Now, one of the challenges you might face is how you balance flexibility and control—who hasn't heard the famous "I don't like to use grids because they block my creativity!" for example?. The trick to manage this is to create a governance model that allows for innovation and iteration while maintaining a strong foundation of standards. Guidelines and roles are essential, but so is to strike a balance between flexibility and control. A rigid system can cripple creativity and adaptability, while a too-loose approach can lead to confusion and inconsistency. It's all about balance, as everything. This might involve setting up regular review cycles, where proposed changes are evaluated and approved by the governance team. By finding the sweet spot between structure and flexibility, you can ensure your Design System remains both robust and adaptable.

Designers as Advocates and Enforcers

At this point it's safe to say that, as essential as guidelines and roles can be, if your team doesn't advocate for the Design System, it won't shine as it should. A Design System is a team effort where you fight for it in order for it to succeed. So, designers are not just creators; they are also advocates for the Design System. They need to promote the use of it and help others understand its benefits, by demonstrating the system's value to stakeholders and other team members, for example. Telling them how it streamlines workflows, how it ensures consistency between teams and ultimately save time and resources (managers love this part). You can create documentation, provide training sessions, offer support to other team members as they begin to integrate the system into their work. By sharing success stories and demonstrating the efficiency gains from using the system, you can build enthusiasm and buy-in across the organisation and turn your Design System into an amazing success.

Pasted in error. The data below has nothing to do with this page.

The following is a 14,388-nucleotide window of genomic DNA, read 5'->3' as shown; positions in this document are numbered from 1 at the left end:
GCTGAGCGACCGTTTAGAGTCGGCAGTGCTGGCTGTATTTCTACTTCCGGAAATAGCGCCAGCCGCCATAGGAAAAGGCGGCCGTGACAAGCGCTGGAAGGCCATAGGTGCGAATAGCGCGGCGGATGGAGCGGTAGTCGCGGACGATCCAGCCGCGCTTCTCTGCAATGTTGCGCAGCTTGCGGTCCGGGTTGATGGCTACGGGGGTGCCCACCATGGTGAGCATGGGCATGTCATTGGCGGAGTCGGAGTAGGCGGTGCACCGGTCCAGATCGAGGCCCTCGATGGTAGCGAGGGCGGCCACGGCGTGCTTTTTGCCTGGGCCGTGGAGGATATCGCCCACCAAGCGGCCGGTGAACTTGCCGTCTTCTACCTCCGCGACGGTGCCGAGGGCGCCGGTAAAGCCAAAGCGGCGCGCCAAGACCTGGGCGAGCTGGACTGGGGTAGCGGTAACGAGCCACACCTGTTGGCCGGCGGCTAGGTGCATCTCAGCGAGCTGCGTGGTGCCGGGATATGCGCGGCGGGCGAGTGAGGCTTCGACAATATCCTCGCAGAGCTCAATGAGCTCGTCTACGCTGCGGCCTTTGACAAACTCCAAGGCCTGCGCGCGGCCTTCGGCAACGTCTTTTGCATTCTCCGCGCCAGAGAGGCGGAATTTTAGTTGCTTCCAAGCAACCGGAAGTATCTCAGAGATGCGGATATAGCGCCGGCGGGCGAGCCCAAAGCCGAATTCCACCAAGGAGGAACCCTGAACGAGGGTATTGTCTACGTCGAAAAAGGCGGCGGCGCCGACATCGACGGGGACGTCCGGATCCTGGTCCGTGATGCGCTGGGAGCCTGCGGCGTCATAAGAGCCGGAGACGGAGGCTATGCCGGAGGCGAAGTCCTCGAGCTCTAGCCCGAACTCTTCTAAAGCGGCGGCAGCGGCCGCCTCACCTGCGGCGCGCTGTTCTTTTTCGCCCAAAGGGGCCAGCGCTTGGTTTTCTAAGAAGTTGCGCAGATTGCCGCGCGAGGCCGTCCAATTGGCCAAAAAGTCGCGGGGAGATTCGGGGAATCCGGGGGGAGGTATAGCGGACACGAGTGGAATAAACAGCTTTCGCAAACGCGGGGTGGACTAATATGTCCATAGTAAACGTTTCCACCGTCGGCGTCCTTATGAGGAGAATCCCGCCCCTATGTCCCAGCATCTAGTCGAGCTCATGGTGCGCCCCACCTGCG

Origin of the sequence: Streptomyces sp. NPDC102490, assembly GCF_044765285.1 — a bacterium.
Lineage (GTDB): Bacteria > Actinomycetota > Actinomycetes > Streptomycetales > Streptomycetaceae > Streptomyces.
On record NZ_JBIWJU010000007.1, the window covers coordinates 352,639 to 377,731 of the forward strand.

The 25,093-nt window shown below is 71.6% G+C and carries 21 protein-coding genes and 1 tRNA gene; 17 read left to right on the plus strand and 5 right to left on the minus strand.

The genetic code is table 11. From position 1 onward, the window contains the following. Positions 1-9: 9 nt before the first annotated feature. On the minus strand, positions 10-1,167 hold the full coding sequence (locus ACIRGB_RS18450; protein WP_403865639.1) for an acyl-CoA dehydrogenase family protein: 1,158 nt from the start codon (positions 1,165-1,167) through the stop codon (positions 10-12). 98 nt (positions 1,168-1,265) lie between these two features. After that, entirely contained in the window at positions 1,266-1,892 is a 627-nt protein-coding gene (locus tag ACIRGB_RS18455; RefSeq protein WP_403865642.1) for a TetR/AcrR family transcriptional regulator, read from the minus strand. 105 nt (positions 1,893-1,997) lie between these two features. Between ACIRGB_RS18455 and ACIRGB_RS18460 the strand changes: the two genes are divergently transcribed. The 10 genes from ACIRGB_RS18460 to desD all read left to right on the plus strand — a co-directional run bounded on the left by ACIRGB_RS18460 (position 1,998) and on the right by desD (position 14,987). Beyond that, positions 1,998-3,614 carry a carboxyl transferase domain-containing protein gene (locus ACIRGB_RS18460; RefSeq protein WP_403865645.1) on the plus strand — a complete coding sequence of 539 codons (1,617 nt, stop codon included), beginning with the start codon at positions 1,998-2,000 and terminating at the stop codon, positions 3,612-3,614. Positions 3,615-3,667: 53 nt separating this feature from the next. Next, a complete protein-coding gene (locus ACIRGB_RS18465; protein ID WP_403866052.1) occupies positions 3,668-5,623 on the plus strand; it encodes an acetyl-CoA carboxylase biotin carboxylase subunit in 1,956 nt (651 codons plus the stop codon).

And as the Design System owner, it is also your role to foster a culture that includes check-ins and audits of the system to assess its effectiveness and identify areas for improvement. Remember that consistency and efficiency are the cornerstones of any Design System, so everyone should be continuously seeking ways to optimize it, making it more intuitive and easier to use. This involves not only iterating on the system based on user feedback, but also proactively seeking out new trends and technologies that could enhance the system. By staying informed and adaptable, you can ensure the Design System remains relevant and effective over time.

To truly bring your Design System to life, think of it as a living, breathing entity that evolves with your team. Celebrate the small wins and milestones, and don't shy away from showcasing the tangible benefits it brings. Host regular "show and tell" sessions where team members can share how the Design System has made their work easier or more efficient. This not only builds a sense of community but also reinforces the importance of the system. Encourage feedback loops where everyone feels empowered to suggest improvements, fostering a collaborative environment. By making the Design System a shared responsibility and a source of pride, you transform it from a mere set of guidelines into a dynamic force that drives innovation and unity within your organisation.

One final note: this article is the last part of a new collection on an introduction to Design Systems. Stay tuned for news, more insights and tips in upcoming articles!


That’s all folks!

Thank you for sticking till the end. Your insights and discussions make this journey worthwhile. Drop a comment, spark a conversation, and let's keep this adventure alive!

I'm excited to share that I've started mentoring on ADPList. If you're interested in one-on-one sessions to delve deeper into design systems or any related topics, feel free to book a session with me. Your participation and growth are what drive me to keep sharing my knowledge!

You can also find me on dribbble, behance and Instagram.